Cytologic Diagnosis of Intraventricular Hemorrhage in a Neonate
A neonate with autoimmune thrombocytopenia presented with megacephaly and hydrocephalus. The cause remained obscure until hemosiderin-laden macrophages were found in the ventricular cerebro-spinal fluid (CSF), indicating prenatal intracranial hemorrhage.
The literature on the diagnosis of intraventricular hemorrhage by the cytologic examination of CSF is reviewed and discussed. The cytologic evaluation of CSF may be helpful in cases of central nervous system dysfunction when the cause is obscure.
The cytologic analysis of cerebrospinal fluid (CSF) allows the diagnosis of certain neoplasms and infections of the central nervous system. As cytologic techniques are applied more widely, diagnoses can also be made of central nervous system lesions of obscure origin. 1.3 We wish to record the cytologic diagnosis of cerebral intraventricular hemorrhage in a newborn infant who also had hydrocephalus and megacephaly.
A 12-hour-old female infant was transferred to the Massachusetts General Hospital (MGH) because of an enlarging head and thrombocytopenia. She was born at 38 weeks' gestation of a healthy mother (gravida 3, paragravida 3). There were no complications except for maternal exposure to varicella in the second trimester of the pregnancy.
The baby was delivered by a vertex presentation under local block anesthesia. She weighed 3.35 kg, with Apgar scores of ten at one and five minutes. No abnormalities were noted except for an enlarged head (39 cm circumference), which was over the 97th percentile. Later in the same day the child was noted to have 7,000 platelets per milliliter and petechiae over the back, front and limbs and was transferred to the MGH.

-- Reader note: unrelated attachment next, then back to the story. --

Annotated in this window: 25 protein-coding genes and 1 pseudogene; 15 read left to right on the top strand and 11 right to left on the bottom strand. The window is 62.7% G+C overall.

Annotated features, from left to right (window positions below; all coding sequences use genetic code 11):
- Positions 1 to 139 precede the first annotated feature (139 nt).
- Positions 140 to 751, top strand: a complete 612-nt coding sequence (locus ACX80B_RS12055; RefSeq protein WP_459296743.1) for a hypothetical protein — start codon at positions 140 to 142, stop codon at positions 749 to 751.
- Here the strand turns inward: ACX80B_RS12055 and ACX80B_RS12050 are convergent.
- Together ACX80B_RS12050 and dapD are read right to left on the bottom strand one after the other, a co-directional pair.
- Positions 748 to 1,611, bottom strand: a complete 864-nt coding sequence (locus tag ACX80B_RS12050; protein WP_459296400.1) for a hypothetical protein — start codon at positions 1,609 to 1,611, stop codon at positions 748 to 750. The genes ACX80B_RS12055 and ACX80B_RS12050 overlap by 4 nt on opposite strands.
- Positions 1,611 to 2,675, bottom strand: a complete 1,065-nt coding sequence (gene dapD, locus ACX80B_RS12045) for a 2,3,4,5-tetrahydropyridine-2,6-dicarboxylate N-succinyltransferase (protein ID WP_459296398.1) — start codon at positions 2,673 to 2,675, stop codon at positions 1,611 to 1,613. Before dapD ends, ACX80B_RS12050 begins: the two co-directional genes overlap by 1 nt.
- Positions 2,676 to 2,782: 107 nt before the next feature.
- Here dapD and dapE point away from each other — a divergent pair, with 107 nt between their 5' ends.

On admission the infant was megacephalic and had a markedly increased cranial circumference, widened cranial sutures, a full frontal fontanelle and numerous petechiae over the trunk, limbs and palate. Retinal hemorrhages and hepatosplenomegaly were noted. The neurologic examination suggested hydrocephalus. The platelet count was 3,000 per milliliter. The electroencephalogram (EEG) was mildly abnormal, with posterior sharp waves. A computerized axial tomographic (CAT) scan of the head demonstrated cystic lesions in the cerebrum and hydrocephalus and questionable intracerebral calcification (Figure 1). An infectious condition such as toxoplasmosis was considered. Treatment consisted of platelet transfusion, steroids and exchange transfusion. Because of the hydrocephalus, a right cerebral ventricular-peritoneal shunt was performed. Since chronic intraventricular hemorrhage in utero was also considered to be a possibility, the ventricular CSF was examined cytologically with a Millipore filter preparation and smears of the deposit obtained by centrifugation. These preparations were stained with Papa-nicolaou stain and by Prussian blue stain for iron. They demonstrated numerous hemosiderin-laden macrophages (Figures 2 and 3). All the cultures and serologic examinations for the presence of microorganisms were negative.
After the shunt was inserted, the circumference of the head decreased, approaching normal. A follow-up EEG was normal. A repeat CAT scan showed smaller cerebral ventricles. At follow-up one month later the child was thriving, with a stable platelet count of 150,000 per milliliter.